Salesforce deployment top 10 best practices

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February 2, 2022
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1. Build for scale sooner than you think

Build your Salesforce deployment process like you’re a medium-sized company when you’re small, and like a big company when you’re medium-sized. That’s because by the time you feel the need for better processes, it will already be too late. The wrong processes will have solidified and you’ll be too busy to fight against ingrained user habits.

In practice, building for scale means standardizing how you name things in Salesforce. It means documenting how you built each environment (and why), and asking people to submit tickets and provide justification for their requests, even if it all just gets routed to you.

To build your Salesforce deployment strategy for scale:

  • Publish a data dictionary—This is a living document where you define all your naming conventions, schema, and data types, and rigidly adhere to a structure.
  • Limit one-off code—If you know Apex, it’s tempting to write a script and be done, but it’s not sustainable. At some point, someone is going to ignore the warning you left in the debug logs and overwrite it.
  • Start documenting—What seems like a waste today will be an invaluable record tomorrow. Creating documentation is the only way you’ll help new hires understand what you’ve built. In Salesforce, this means assigning a unique identifier to each change and linking that change to its justification in a ticket in Jira or ServiceNow.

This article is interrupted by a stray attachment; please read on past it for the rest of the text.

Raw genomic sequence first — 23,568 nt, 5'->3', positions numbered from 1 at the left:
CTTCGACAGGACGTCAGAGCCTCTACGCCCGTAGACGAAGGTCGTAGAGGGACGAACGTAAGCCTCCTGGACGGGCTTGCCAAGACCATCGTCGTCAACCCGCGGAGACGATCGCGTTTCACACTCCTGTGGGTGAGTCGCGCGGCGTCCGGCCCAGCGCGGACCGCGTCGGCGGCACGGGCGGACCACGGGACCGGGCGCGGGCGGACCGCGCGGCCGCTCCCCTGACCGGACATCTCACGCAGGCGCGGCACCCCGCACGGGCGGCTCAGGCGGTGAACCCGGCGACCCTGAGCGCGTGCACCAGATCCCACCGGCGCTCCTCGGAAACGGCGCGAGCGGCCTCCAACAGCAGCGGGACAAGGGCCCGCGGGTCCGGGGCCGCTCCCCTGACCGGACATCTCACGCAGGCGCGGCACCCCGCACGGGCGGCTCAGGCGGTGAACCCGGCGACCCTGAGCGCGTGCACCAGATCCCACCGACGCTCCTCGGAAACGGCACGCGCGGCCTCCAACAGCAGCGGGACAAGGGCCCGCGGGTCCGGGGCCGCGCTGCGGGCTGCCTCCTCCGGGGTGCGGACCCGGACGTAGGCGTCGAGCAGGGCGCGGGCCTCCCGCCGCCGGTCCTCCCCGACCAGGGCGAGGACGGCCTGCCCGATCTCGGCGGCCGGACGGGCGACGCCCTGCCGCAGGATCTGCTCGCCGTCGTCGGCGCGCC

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2. Restrict permissions and adhere to a release management process

You will thank yourself for implementing strict permissions early—especially around deployment. Half the challenge with a Salesforce release management process is coordinating everyone’s work, and retaining a record of what’s changed.

With regard to documenting releases, Salesforce’s audit trail often doesn’t give you sufficient detail. It may tell you that something changed, but perhaps not what changed, or who did it. Thus, you’ll find it’s better to move a little slower and be a bottleneck than to have no process, run into an issue, and realize nobody knows the configuration well enough to debug.

Specifically, a release management process means:

  • Limiting deployment privileges
  • Establishing set roles and responsibilities for deployments (the RACI model is a good start) where someone has to check (QA) and approve changes
  • Releasing changes at fixed, regular, well-known times
  • Setting blackout times so you don’t release just before quarter-end rushes

3. Practice full software development change management